Casting process for the production of castings by directional or monocrystalline solidification
A process for the production of castings by directional or monocrystalline solidification is carried out in a vacuum casting plant which, apart from a conventional cooling plate, has no additional heating devices for the casting mold. The unidirectional heat flow required to guide the solidification front is produced on the one hand, by heat sources formed partially from superheated melt and, on the other hand, by heat sinks consisting of the cooling plate and the surroundings of the mold. The mold is heated in a separate heating-up oven to a temperature above the liquidus temperature of the melt in order that the casting mold may contribute to the heat source in addition to the melt so doing.
Latest Sulzer Brothers Limited Patents:
This invention relates to a casting process for the production of castings by directional or monocrystalline solidification. More particularly, this invention relates to a casting mold for performing the process.
Various known nickel base alloys for which directional solidification is possible on casting are suitable for the production of cast components which are highly stressed mechanically at high temperatures, e.g., aircraft engine turbine blades. When the melt of an alloy of this kind solidifies, dendritic crystals form. Unless special steps are taken, seed crystals generally form at different places during the cooling of the cast melt and result in polycrystalline solidification. In order to avoid this, a solidification front whose extent can be controlled by a "unidirectional" heat flow can be developed by a special arrangement of heat sinks and heat sources and by controlled initiation of the crystallization. Columnar crystals form during this directional solidification. If a special starting phase is used for the solidification (e.g. by means of a "selector"), it is also possible to allow the casting to grow in the form of a monocrystal.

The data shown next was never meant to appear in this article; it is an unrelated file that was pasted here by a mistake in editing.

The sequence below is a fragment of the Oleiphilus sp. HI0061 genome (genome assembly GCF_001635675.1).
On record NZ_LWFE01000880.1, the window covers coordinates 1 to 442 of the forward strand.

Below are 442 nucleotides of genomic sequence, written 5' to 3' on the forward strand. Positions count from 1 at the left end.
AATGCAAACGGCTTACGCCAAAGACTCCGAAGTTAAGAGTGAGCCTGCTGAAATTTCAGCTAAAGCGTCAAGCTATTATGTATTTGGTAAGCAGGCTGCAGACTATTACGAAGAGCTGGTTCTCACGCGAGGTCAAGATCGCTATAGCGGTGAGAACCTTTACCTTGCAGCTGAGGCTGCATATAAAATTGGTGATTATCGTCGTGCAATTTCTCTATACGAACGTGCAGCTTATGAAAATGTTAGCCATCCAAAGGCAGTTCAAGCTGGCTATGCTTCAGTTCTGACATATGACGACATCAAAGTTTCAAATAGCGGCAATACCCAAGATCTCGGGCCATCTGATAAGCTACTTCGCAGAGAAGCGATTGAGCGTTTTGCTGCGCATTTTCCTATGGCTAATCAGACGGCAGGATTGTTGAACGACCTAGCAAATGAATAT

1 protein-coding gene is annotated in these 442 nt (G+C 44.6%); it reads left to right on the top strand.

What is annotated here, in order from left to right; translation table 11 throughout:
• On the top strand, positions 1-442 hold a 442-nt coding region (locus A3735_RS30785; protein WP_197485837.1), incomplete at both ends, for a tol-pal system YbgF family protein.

Various processes are known for the production of castings by directional or monocrystalline solidification. A common feature of these processes is that a ceramic mold is used, which is open top and bottom-at the top, to enable a melt to be poured in; and at the bottom to receive a cooling plate with which the melt comes into direct contact. If relatively large components are to be produced, it is necessary to use an expensive special construction of a vacuum casting plant. In a special casting plant of this kind, the unidirectional heat flow is generated and maintained by means of an additional heating system as a heat source together with the cooling plate acting as a heat sink. The solidification front can be guided through the component from the bottom to the top by means of a lowering device for the cooling plate and the mold. The relative movement between the mold and the additional heating means can also be obtained by moving the heating elements. Such methods provide good control of the temperature gradient G in the area of the solidification front, and the speed v at which the dendritic crystals grow. The dendritic structure, more particularly the distance between adjacent dendrites, depends on these values G and v.
In other processes, which can be performed in simple vacuum casting plants intended for various applications, the heat sources are no longer produced by heating elements but by a superheated melt and by a special configuration of the mold by incorporating additional cavities therein. These cavities filled with superheated melt have the function of heat reservoirs. Apart from the advantage of being cheaper relative to the casting plant, these "processes with heat reservoirs integrated into the mold shell" have the disadvantage of requiring more alloy. In addition, to enable the temperature gradient G and the solidification speed v to be controllable, a restricted range of application has to be accepted. This parameter control is possible successfully only in respect of the required dendrite structure only if the components are not too large, i.e. not more than about 15 centimeters (cm) in length. On the other hand, another important advantage of the second type of process is that the period during which the vacuum casting plant is occupied for a casting is about five times shorter.